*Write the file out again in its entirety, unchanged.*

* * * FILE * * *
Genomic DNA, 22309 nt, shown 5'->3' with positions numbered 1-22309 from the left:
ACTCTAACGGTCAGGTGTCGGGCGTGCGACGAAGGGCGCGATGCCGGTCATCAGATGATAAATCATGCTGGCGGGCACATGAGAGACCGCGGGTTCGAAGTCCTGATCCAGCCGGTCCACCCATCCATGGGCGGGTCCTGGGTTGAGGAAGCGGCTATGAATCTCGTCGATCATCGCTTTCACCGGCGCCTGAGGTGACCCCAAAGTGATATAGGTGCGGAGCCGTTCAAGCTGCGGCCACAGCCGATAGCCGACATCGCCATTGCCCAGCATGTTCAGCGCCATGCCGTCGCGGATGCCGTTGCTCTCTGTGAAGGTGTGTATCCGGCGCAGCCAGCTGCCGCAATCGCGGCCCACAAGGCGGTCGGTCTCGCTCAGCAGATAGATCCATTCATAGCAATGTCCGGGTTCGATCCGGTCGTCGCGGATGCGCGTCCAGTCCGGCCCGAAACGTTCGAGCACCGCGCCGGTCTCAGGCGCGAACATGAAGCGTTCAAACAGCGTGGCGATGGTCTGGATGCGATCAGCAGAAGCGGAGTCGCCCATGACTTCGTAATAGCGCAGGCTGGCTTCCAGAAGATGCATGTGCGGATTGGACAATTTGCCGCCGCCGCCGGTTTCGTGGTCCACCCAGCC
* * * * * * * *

Genomic DNA, 22309 nt, shown 5'->3' with positions numbered 1-22309 from the left:
ACTCTAACGGTCAGGTGTCGGGCGTGCGACGAAGGGCGCGATGCCGGTCATCAGATGATAAATCATGCTGGCGGGCACATGAGAGACCGCGGGTTCGAAGTCCTGATCCAGCCGGTCCACCCATCCATGGGCGGGTCCTGGGTTGAGGAAGCGGCTATGAATCTCGTCGATCATCGCTTTCACCGGCGCCTGAGGTGACCCCAAAGTGATATAGGTGCGGAGCCGTTCAAGCTGCGGCCACAGCCGATAGCCGACATCGCCATTGCCCAGCATGTTCAGCGCCATGCCGTCGCGGATGCCGTTGCTCTCTGTGAAGGTGTGTATCCGGCGCAGCCAGCTGCCGCAATCGCGGCCCACAAGGCGGTCGGTCTCGCTCAGCAGATAGATCCATTCATAGCAATGTCCGGGTTCGATCCGGTCGTCGCGGATGCGCGTCCAGTCCGGCCCGAAACGTTCGAGCACCGCGCCGGTCTCAGGCGCGAACATGAAGCGTTCAAACAGCGTGGCGATGGTCTGGATGCGATCAGCAGAAGCGGAGTCGCCCATGACTTCGTAATAGCGCAGGCTGGCTTCCAGAAGATGCATGTGCGGATTGGACAATTTGCCGCCGCCGCCGGTTTCGTGGTCCACCCAGCC